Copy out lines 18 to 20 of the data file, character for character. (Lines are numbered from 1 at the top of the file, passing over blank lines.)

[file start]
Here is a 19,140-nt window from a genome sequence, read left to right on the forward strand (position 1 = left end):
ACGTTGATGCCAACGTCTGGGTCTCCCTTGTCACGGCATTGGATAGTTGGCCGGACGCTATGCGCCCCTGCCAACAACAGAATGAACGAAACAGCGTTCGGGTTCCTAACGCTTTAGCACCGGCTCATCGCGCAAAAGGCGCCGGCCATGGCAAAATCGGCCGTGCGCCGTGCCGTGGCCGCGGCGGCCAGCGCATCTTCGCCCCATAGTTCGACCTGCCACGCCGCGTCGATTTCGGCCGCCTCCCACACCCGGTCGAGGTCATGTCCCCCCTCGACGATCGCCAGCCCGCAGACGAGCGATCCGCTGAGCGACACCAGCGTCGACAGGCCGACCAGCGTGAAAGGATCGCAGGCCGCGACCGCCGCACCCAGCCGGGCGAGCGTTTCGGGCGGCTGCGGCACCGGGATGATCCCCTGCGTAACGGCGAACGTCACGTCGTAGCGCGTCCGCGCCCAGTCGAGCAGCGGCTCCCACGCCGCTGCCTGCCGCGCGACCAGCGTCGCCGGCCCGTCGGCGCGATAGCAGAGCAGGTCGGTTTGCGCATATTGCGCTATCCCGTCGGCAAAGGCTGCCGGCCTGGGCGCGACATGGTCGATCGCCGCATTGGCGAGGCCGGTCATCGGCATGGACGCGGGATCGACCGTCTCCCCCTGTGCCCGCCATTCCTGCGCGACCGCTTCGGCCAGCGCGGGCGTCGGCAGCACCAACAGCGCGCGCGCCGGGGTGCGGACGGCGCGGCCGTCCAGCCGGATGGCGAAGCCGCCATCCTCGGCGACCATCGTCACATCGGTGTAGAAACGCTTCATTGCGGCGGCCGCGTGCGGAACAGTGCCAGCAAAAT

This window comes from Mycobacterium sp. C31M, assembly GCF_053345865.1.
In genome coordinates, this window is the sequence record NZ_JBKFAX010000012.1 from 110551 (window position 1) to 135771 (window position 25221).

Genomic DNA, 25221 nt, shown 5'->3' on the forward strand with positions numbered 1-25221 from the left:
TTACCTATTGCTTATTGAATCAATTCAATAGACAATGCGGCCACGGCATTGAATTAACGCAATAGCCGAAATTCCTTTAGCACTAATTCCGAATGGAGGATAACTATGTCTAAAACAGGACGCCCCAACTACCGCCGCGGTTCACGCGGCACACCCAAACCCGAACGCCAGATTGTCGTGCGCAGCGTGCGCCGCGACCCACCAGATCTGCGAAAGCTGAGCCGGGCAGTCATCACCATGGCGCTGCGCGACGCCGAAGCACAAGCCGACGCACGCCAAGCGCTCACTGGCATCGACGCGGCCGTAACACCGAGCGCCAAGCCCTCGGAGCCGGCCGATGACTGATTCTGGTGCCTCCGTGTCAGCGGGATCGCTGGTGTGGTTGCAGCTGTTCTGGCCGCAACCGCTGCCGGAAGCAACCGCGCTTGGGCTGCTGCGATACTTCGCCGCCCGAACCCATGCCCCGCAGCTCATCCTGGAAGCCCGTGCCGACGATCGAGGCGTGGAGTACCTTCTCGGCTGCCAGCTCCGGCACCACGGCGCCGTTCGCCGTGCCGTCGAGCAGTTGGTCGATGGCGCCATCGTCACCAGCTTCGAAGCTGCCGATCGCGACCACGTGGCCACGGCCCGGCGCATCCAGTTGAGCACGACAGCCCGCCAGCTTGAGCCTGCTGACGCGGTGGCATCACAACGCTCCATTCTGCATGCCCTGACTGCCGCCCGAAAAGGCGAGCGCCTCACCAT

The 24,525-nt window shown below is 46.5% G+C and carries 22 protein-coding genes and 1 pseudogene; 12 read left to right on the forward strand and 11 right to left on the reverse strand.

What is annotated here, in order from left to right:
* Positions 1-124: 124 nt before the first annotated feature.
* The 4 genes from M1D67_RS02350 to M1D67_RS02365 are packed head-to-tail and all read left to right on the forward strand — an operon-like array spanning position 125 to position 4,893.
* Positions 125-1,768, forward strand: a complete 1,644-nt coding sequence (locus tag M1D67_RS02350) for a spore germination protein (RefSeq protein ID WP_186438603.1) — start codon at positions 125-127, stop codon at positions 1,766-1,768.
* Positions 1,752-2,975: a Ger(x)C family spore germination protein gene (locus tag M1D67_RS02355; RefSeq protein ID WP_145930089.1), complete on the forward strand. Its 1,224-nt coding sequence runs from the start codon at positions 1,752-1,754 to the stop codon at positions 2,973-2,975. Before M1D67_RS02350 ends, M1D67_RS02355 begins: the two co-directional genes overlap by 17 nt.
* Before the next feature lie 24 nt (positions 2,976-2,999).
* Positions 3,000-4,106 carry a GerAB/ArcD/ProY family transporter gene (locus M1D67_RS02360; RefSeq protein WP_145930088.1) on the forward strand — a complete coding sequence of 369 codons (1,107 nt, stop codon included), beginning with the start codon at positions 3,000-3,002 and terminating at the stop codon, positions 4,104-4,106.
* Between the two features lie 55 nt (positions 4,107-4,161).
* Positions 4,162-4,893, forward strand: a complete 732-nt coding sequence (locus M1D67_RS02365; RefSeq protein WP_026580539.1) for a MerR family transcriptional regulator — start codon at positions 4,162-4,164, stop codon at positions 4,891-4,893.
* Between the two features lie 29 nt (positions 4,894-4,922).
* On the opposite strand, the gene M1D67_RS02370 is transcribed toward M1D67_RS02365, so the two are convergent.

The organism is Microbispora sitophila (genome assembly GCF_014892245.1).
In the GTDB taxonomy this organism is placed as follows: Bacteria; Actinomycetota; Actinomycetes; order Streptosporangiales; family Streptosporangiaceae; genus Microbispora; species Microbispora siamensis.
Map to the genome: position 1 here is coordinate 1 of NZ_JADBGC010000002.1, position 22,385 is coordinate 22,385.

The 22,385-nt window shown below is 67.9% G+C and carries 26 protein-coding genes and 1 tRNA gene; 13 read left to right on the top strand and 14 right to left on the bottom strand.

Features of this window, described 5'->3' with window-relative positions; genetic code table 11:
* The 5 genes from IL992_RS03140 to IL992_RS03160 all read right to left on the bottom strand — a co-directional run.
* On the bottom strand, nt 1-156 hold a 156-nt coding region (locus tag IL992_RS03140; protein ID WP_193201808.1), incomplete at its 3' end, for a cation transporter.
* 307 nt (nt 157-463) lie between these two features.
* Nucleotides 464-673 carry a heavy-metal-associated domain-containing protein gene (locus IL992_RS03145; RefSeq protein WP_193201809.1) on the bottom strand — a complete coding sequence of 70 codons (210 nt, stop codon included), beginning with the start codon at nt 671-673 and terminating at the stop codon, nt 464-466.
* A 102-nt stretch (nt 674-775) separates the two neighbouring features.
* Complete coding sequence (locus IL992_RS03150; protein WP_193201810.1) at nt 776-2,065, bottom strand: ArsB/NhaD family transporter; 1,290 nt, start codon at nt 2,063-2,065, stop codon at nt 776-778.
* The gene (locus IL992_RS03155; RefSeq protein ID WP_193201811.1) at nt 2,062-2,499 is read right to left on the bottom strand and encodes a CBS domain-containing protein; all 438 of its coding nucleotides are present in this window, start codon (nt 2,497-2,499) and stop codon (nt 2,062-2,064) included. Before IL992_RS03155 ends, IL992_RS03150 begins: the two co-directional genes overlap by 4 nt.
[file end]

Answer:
* On the opposite strand, the gene M1D67_RS02370 is transcribed toward M1D67_RS02365, so the two are convergent.

The organism is Microbispora sitophila (genome assembly GCF_014892245.1).
In the GTDB taxonomy this organism is placed as follows: Bacteria; Actinomycetota; Actinomycetes; order Streptosporangiales; family Streptosporangiaceae; genus Microbispora; species Microbispora siamensis.